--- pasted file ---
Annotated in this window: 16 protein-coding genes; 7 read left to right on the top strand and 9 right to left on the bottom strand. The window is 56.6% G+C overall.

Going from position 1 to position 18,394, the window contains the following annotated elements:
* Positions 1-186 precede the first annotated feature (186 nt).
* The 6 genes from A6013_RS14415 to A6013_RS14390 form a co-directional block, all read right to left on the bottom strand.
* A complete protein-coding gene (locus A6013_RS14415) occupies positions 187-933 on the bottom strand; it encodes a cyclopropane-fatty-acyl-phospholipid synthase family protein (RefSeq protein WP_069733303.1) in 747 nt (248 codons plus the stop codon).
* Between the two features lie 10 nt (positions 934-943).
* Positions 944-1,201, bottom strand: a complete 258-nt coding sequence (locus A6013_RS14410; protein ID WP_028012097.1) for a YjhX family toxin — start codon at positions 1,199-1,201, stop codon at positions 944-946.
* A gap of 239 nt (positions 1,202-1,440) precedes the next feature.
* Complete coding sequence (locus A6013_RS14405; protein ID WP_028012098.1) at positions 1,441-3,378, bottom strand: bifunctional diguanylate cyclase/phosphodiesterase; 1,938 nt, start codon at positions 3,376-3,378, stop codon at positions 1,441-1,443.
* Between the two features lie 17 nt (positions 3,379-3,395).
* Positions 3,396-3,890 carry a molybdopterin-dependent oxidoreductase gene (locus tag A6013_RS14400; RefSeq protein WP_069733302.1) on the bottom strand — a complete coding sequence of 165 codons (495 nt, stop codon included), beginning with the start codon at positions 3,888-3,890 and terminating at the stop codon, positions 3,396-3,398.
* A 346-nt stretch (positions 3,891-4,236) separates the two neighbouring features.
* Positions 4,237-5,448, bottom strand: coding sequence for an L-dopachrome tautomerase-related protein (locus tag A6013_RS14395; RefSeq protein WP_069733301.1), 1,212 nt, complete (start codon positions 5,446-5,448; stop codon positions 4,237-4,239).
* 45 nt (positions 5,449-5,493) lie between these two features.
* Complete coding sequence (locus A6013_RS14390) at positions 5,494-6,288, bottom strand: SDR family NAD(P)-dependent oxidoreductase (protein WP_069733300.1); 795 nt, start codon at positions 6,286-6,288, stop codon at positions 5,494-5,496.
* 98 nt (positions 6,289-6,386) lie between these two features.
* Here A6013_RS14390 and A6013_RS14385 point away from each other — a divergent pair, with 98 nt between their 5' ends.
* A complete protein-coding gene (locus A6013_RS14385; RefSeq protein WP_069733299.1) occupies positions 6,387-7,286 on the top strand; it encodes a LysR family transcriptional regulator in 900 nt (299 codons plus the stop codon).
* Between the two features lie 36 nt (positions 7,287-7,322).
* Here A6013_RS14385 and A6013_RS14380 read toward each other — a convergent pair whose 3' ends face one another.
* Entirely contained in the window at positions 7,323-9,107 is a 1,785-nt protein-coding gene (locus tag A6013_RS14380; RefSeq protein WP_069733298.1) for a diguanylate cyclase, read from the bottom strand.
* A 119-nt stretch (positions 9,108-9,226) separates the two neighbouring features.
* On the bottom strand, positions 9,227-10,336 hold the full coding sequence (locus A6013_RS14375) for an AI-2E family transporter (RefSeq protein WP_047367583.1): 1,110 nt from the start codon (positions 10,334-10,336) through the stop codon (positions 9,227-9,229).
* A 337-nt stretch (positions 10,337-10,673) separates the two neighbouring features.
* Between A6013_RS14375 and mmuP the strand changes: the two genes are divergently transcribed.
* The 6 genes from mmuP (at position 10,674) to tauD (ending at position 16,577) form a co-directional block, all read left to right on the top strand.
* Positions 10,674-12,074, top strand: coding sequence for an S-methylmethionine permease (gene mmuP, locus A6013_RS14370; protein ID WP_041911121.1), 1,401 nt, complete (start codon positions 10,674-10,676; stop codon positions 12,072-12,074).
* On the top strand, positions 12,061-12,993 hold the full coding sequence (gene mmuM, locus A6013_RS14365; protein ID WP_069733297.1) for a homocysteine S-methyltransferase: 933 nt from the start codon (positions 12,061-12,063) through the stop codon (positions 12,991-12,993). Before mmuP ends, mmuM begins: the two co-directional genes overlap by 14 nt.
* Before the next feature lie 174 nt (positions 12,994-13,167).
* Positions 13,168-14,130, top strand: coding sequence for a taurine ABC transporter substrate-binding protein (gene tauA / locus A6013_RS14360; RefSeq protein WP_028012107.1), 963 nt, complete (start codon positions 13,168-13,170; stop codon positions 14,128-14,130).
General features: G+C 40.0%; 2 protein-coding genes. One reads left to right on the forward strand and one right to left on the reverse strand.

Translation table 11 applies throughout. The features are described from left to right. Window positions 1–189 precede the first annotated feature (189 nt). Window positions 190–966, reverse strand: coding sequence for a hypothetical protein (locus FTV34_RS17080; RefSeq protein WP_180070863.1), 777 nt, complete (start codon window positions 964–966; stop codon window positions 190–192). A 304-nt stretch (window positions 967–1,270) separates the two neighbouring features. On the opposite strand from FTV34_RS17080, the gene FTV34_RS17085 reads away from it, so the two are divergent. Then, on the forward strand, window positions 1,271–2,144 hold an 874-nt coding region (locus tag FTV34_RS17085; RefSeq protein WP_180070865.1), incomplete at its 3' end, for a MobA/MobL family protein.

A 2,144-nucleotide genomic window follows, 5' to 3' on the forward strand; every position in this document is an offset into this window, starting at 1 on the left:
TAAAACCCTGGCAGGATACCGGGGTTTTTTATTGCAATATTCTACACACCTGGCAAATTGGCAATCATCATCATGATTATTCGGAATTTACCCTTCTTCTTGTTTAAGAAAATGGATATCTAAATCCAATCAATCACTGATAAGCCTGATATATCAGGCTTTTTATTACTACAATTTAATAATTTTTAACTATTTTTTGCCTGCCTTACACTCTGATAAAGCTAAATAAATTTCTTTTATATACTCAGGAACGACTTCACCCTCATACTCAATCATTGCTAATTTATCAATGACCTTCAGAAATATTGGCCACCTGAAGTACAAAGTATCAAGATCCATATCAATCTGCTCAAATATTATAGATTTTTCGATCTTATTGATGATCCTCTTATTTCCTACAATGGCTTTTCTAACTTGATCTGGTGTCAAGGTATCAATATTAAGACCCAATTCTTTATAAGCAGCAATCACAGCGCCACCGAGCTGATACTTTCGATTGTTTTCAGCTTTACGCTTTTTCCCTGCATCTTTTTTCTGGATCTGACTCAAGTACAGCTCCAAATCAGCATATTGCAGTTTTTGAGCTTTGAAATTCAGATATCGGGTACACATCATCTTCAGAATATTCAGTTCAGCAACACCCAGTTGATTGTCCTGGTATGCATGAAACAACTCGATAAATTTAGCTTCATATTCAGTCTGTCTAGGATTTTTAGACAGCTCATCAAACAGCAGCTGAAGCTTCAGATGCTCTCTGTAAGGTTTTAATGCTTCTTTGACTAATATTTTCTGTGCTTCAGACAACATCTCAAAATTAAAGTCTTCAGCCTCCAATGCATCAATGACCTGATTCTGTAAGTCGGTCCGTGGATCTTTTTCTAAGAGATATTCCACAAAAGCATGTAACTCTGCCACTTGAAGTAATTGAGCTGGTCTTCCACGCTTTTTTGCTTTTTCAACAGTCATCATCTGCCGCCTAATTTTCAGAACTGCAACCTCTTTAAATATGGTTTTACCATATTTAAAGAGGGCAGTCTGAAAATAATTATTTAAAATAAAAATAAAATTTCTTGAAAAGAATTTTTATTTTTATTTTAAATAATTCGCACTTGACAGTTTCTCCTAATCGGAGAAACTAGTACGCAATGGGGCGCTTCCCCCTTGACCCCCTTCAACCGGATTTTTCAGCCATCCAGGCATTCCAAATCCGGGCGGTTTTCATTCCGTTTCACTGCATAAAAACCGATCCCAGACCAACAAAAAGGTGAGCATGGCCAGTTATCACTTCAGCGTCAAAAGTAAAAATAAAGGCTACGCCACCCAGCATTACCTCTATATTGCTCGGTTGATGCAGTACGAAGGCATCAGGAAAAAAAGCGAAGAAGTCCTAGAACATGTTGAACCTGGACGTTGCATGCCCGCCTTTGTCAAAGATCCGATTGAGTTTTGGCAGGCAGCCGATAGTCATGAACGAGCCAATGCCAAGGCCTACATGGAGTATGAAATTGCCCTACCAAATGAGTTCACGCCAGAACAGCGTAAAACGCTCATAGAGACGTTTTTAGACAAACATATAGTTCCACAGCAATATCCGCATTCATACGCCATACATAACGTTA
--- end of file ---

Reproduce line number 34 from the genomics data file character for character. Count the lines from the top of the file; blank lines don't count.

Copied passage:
TAAAACCCTGGCAGGATACCGGGGTTTTTTATTGCAATATTCTACACACCTGGCAAATTGGCAATCATCATCATGATTATTCGGAATTTACCCTTCTTCTTGTTTAAGAAAATGGATATCTAAATCCAATCAATCACTGATAAGCCTGATATATCAGGCTTTTTATTACTACAATTTAATAATTTTTAACTATTTTTTGCCTGCCTTACACTCTGATAAAGCTAAATAAATTTCTTTTATATACTCAGGAACGACTTCACCCTCATACTCAATCATTGCTAATTTATCAATGACCTTCAGAAATATTGGCCACCTGAAGTACAAAGTATCAAGATCCATATCAATCTGCTCAAATATTATAGATTTTTCGATCTTATTGATGATCCTCTTATTTCCTACAATGGCTTTTCTAACTTGATCTGGTGTCAAGGTATCAATATTAAGACCCAATTCTTTATAAGCAGCAATCACAGCGCCACCGAGCTGATACTTTCGATTGTTTTCAGCTTTACGCTTTTTCCCTGCATCTTTTTTCTGGATCTGACTCAAGTACAGCTCCAAATCAGCATATTGCAGTTTTTGAGCTTTGAAATTCAGATATCGGGTACACATCATCTTCAGAATATTCAGTTCAGCAACACCCAGTTGATTGTCCTGGTATGCATGAAACAACTCGATAAATTTAGCTTCATATTCAGTCTGTCTAGGATTTTTAGACAGCTCATCAAACAGCAGCTGAAGCTTCAGATGCTCTCTGTAAGGTTTTAATGCTTCTTTGACTAATATTTTCTGTGCTTCAGACAACATCTCAAAATTAAAGTCTTCAGCCTCCAATGCATCAATGACCTGATTCTGTAAGTCGGTCCGTGGATCTTTTTCTAAGAGATATTCCACAAAAGCATGTAACTCTGCCACTTGAAGTAATTGAGCTGGTCTTCCACGCTTTTTTGCTTTTTCAACAGTCATCATCTGCCGCCTAATTTTCAGAACTGCAACCTCTTTAAATATGGTTTTACCATATTTAAAGAGGGCAGTCTGAAAATAATTATTTAAAATAAAAATAAAATTTCTTGAAAAGAATTTTTATTTTTATTTTAAATAATTCGCACTTGACAGTTTCTCCTAATCGGAGAAACTAGTACGCAATGGGGCGCTTCCCCCTTGACCCCCTTCAACCGGATTTTTCAGCCATCCAGGCATTCCAAATCCGGGCGGTTTTCATTCCGTTTCACTGCATAAAAACCGATCCCAGACCAACAAAAAGGTGAGCATGGCCAGTTATCACTTCAGCGTCAAAAGTAAAAATAAAGGCTACGCCACCCAGCATTACCTCTATATTGCTCGGTTGATGCAGTACGAAGGCATCAGGAAAAAAAGCGAAGAAGTCCTAGAACATGTTGAACCTGGACGTTGCATGCCCGCCTTTGTCAAAGATCCGATTGAGTTTTGGCAGGCAGCCGATAGTCATGAACGAGCCAATGCCAAGGCCTACATGGAGTATGAAATTGCCCTACCAAATGAGTTCACGCCAGAACAGCGTAAAACGCTCATAGAGACGTTTTTAGACAAACATATAGTTCCACAGCAATATCCGCATTCATACGCCATACATAACGTTA